Throughout its history, America shunned homosexuality, but small colonies of queer writers and artists staked out island-outpost residencies all the same. Fire Island and Provincetown were favored for their proximity to New York, but Key West — much more hospitable than a blowhard beached winter — was claimed as a celebratory playground. Literary greats including Truman Capote, Tennessee Williams and U.S. Poet Laureate Elizabeth Bishop, lived openly, wrote freely and entertained without a care. In many ways, Key West was an island. Fortunately, much has changed.
Chapter 1: South Beach, 2017
Local writer and FIU instructor Jan Becker marches her signature combat boots into the Betsy Hotel to lead her resident workshop, Boot Camp for Queer Writers, sponsored by Miami’s Reading Queer.
You may be scared to share your life story, but you’re in the right place. Becker makes the workshop safe and even — gasp! — enjoyable. Here, you can find your voice and be heard. You may find that you are just beginning to find the words to actualize your life.
“Some of my students have become activists,” says Becker. “Y’senia Mina is a trans woman. She never wrote poetry before Boot Camp,” she says. “Since coming out, she’s become vocal in her activism and did a reading at the Miami Book Fair. I was also able to introduce her to [former U.S. Poet Laureate] Richard Blanco.
Chapter 2: Downtown Miami, 2016
It’s another standing-room only Lip Service event, Miami’s most famous storytelling show, where writers read true accounts of their lives. Miami Book Fair currently sponsors the series, but founder and local writer Andrea Askowitz (My Miserable, Lonely Lesbian Pregnancy) was at the helm for nine years. Today, Askowitz has a global reach with her popular podcast, Writing Class Radio.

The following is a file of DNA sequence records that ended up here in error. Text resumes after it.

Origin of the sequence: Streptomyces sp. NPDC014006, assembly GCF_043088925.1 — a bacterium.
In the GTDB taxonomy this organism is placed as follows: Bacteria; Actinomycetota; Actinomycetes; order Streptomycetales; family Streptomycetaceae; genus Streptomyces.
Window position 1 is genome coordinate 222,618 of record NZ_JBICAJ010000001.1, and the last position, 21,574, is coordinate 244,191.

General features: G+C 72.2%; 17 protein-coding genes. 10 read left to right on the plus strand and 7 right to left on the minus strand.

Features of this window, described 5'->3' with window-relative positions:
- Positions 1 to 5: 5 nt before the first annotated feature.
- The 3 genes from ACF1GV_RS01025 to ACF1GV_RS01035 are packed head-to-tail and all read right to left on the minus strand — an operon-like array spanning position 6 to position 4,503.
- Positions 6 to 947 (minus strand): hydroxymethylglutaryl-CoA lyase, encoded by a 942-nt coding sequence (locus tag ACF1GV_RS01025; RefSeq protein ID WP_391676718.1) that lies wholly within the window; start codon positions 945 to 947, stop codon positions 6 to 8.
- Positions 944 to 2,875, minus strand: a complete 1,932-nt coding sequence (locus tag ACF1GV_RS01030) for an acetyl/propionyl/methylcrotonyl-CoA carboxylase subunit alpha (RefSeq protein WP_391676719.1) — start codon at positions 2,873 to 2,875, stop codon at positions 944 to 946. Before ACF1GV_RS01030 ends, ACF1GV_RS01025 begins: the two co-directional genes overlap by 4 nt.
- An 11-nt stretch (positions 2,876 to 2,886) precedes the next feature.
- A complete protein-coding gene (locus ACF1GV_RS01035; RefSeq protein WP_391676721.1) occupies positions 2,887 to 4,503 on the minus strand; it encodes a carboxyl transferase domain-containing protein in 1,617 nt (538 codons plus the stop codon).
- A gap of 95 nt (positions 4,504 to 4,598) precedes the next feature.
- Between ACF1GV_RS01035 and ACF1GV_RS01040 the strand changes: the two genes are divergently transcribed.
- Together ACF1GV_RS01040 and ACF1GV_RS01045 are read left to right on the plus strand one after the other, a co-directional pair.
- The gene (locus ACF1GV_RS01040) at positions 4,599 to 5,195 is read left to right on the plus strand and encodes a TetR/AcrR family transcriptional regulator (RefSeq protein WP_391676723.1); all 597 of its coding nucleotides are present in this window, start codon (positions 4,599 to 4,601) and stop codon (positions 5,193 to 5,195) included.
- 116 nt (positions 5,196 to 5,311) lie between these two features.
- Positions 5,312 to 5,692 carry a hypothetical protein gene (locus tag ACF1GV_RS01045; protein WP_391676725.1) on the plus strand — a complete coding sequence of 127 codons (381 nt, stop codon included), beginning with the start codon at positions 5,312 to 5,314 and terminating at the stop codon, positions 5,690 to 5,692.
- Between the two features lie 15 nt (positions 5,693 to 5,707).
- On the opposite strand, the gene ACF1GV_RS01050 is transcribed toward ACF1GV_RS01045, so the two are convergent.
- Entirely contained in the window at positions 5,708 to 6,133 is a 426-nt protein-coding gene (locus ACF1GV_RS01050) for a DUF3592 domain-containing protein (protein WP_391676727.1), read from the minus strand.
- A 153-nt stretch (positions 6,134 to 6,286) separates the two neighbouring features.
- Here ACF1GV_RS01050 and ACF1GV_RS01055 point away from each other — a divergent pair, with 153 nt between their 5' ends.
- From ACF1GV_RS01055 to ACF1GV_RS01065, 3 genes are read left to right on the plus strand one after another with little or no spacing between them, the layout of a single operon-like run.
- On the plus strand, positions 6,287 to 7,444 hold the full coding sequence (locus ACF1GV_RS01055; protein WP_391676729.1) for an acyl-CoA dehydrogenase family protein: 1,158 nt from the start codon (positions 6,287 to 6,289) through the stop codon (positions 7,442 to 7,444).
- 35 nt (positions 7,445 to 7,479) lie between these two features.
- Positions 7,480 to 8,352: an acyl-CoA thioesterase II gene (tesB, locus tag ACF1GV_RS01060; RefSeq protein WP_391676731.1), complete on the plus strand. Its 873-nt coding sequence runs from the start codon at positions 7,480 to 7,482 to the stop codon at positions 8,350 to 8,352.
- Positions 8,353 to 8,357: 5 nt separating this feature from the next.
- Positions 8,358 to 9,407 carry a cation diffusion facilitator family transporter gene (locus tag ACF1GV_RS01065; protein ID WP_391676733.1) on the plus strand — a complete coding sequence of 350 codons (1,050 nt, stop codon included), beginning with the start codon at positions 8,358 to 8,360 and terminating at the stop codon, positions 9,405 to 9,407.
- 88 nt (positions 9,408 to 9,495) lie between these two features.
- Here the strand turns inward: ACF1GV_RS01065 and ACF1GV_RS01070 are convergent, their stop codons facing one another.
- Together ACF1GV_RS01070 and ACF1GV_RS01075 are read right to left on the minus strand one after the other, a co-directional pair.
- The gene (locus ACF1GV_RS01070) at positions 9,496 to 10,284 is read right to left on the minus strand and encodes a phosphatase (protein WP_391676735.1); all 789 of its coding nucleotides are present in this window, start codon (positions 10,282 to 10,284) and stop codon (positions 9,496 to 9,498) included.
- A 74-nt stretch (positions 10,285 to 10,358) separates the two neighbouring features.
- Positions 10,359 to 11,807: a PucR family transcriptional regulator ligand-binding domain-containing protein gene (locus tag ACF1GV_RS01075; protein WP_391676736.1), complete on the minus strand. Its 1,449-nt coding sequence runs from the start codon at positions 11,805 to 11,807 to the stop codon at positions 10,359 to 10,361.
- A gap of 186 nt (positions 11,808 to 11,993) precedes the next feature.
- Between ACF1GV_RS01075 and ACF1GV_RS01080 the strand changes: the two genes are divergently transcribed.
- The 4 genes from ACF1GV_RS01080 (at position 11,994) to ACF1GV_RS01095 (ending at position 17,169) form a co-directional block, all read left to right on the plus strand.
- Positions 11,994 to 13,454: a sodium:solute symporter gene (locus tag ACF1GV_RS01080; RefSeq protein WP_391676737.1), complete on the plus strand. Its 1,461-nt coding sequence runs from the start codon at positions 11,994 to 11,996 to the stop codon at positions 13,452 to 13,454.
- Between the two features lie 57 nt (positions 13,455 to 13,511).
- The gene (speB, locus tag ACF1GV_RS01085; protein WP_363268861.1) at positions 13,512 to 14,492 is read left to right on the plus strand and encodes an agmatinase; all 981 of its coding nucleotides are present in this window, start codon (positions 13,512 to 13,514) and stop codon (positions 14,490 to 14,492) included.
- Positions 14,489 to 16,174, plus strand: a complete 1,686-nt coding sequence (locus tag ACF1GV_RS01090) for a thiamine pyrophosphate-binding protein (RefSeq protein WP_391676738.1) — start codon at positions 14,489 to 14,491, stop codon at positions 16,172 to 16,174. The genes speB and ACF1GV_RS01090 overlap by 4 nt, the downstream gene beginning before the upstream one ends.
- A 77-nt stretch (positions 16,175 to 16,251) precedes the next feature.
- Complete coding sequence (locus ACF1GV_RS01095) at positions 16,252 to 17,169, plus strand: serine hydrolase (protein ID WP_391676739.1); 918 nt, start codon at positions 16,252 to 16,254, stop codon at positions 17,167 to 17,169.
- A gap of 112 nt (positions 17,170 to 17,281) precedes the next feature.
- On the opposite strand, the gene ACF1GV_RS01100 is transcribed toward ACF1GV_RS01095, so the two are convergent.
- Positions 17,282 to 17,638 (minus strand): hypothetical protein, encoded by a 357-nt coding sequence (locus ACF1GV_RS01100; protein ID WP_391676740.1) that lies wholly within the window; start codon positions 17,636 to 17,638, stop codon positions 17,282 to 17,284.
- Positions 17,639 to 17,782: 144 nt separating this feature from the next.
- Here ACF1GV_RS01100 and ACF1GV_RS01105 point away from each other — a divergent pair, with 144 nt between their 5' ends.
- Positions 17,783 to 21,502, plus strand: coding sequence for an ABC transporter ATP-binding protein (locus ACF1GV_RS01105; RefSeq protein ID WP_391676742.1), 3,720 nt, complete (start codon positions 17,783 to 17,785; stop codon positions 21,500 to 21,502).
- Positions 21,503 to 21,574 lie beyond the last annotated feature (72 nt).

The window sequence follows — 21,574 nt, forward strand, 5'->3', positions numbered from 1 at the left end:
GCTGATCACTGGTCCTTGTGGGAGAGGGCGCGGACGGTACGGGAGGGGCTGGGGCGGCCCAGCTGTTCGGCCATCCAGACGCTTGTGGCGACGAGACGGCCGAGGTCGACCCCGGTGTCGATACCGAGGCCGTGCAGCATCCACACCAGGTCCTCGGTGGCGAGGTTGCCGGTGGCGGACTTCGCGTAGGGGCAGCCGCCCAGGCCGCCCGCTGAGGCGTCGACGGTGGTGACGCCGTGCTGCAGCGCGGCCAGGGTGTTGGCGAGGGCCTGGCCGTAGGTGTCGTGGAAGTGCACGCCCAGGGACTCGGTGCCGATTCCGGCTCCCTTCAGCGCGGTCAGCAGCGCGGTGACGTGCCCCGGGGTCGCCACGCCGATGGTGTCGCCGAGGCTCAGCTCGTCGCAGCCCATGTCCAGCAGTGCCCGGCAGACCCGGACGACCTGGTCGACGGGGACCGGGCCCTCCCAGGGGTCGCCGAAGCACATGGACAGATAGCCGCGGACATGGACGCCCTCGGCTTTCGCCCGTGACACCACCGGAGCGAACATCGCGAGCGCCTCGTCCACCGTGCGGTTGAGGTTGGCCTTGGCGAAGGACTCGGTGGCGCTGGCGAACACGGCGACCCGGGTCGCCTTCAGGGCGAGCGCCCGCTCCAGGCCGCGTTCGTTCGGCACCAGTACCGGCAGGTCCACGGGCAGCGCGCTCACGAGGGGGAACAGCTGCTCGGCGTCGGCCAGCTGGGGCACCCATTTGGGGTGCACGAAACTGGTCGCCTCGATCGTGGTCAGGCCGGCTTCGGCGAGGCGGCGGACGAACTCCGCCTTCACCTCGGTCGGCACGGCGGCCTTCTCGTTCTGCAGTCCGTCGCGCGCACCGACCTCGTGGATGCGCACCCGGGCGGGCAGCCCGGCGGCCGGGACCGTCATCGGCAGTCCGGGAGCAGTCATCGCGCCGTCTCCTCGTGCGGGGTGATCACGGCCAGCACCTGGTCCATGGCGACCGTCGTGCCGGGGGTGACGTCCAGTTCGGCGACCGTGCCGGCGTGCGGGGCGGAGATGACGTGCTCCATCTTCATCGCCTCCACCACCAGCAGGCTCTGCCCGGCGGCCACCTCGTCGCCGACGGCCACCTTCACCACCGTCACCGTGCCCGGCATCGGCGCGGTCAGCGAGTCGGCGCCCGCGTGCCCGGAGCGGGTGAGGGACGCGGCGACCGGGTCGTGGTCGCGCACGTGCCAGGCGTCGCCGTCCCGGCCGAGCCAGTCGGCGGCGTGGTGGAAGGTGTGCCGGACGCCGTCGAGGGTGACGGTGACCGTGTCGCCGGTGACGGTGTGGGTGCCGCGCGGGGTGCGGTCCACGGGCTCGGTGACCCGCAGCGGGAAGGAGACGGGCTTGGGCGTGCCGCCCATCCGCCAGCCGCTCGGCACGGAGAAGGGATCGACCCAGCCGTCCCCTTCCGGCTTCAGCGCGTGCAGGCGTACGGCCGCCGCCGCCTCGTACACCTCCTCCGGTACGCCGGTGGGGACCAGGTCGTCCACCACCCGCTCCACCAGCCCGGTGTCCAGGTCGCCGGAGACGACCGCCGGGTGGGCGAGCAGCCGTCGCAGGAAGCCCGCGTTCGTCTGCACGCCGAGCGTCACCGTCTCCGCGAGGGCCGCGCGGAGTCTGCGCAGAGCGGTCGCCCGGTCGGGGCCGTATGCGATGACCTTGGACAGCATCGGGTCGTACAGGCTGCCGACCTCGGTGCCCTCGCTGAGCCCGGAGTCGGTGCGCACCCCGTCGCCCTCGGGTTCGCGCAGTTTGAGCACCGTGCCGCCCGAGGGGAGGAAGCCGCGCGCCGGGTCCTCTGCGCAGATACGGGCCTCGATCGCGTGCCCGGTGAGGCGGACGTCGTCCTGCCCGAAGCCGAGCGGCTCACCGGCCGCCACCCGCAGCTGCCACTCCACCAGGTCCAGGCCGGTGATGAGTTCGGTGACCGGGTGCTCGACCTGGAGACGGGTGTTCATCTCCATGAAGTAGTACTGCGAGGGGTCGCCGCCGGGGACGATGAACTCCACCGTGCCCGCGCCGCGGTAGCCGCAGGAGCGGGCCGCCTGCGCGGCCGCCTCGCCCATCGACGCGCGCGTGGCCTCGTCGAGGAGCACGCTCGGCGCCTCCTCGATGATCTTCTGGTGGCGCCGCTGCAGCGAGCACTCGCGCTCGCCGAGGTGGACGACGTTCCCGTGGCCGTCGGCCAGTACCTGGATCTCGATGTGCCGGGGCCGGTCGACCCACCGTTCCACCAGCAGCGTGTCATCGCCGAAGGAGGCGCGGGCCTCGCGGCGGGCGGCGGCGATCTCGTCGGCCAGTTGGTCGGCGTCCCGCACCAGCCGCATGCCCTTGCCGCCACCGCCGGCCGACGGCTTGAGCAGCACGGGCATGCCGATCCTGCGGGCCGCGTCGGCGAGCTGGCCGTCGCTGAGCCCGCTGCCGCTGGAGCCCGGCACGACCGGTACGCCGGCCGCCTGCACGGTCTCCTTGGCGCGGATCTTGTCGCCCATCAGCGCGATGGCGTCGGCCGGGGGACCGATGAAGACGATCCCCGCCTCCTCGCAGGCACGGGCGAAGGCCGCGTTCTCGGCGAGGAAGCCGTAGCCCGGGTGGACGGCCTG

Lip Service has never been lgbtQ-specific, but Askowitz estimates two out of every eight stories come from queer writers. Her own tell-all mini-memoirs address everything from tantric sex workshops — “What it was like to be the only lesbian couple in the group, only to realize we all have the same intimacy issues” — to Miami’s homophobia — “I called the fertility clinic to make an appointment for my wife’s impregnation and the receptionist told me they don’t do inseminations for same sex couples.”
Every story is equally tear- and cringe-worthy. This is your America.
Chapter Three: South Florida, 2017
Today South Florida’s literary scene evokes a patchwork of bygone eras — equal parts historic Key West salon and gay 90s South Beach. Queer writers are a vital independent voice that’s critical to the city’s world-renowned events, including the Miami Book Fair and O’Miami — the month-long poetry celebration that takes place every April.
Fortunately, the momentum will continue. Reading Queer was awarded a $70 thousand Knight Foundation grant at the end of 2016 to fund a literary festival, writing academy and writers’ residency. Becker, Queers’ first resident, is debuting The Sunshine Chronicles through Miami micro publisher Jitney Books. Described as “part Armistead Maupin set in South Florida, part Poor Richard’s Almanac for the 21st Century,” it is a quirky compilation of Facebook posts that are thoroughly Floridian.